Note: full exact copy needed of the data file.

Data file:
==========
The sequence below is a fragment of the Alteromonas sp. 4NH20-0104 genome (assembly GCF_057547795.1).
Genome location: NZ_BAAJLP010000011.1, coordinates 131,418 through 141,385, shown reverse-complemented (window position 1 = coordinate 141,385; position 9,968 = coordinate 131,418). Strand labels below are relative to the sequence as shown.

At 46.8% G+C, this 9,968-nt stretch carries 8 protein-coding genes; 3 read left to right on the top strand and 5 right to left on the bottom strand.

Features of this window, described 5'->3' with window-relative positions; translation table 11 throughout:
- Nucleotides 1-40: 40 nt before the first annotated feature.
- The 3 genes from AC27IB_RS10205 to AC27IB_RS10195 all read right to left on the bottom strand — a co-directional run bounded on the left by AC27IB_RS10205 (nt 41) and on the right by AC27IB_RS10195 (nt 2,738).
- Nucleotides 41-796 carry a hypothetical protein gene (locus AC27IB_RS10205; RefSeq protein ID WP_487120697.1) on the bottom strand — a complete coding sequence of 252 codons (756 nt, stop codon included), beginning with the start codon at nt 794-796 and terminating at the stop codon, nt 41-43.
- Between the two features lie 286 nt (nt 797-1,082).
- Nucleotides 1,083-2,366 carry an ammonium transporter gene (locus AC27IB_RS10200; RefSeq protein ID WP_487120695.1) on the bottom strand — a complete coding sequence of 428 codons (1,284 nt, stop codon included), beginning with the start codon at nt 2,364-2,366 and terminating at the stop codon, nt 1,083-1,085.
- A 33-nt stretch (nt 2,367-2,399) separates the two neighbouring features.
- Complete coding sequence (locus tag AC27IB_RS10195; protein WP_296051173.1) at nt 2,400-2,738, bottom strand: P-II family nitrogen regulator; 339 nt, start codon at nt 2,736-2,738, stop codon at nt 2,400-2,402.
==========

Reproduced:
The sequence below is a fragment of the Alteromonas sp. 4NH20-0104 genome (assembly GCF_057547795.1).
Genome location: NZ_BAAJLP010000011.1, coordinates 131,418 through 141,385, shown reverse-complemented (window position 1 = coordinate 141,385; position 9,968 = coordinate 131,418). Strand labels below are relative to the sequence as shown.

At 46.8% G+C, this 9,968-nt stretch carries 8 protein-coding genes; 3 read left to right on the top strand and 5 right to left on the bottom strand.

Features of this window, described 5'->3' with window-relative positions; translation table 11 throughout:
- Nucleotides 1-40: 40 nt before the first annotated feature.
- The 3 genes from AC27IB_RS10205 to AC27IB_RS10195 all read right to left on the bottom strand — a co-directional run bounded on the left by AC27IB_RS10205 (nt 41) and on the right by AC27IB_RS10195 (nt 2,738).
- Nucleotides 41-796 carry a hypothetical protein gene (locus AC27IB_RS10205; RefSeq protein ID WP_487120697.1) on the bottom strand — a complete coding sequence of 252 codons (756 nt, stop codon included), beginning with the start codon at nt 794-796 and terminating at the stop codon, nt 41-43.
- Between the two features lie 286 nt (nt 797-1,082).
- Nucleotides 1,083-2,366 carry an ammonium transporter gene (locus AC27IB_RS10200; RefSeq protein ID WP_487120695.1) on the bottom strand — a complete coding sequence of 428 codons (1,284 nt, stop codon included), beginning with the start codon at nt 2,364-2,366 and terminating at the stop codon, nt 1,083-1,085.
- A 33-nt stretch (nt 2,367-2,399) separates the two neighbouring features.
- Complete coding sequence (locus tag AC27IB_RS10195; protein WP_296051173.1) at nt 2,400-2,738, bottom strand: P-II family nitrogen regulator; 339 nt, start codon at nt 2,736-2,738, stop codon at nt 2,400-2,402.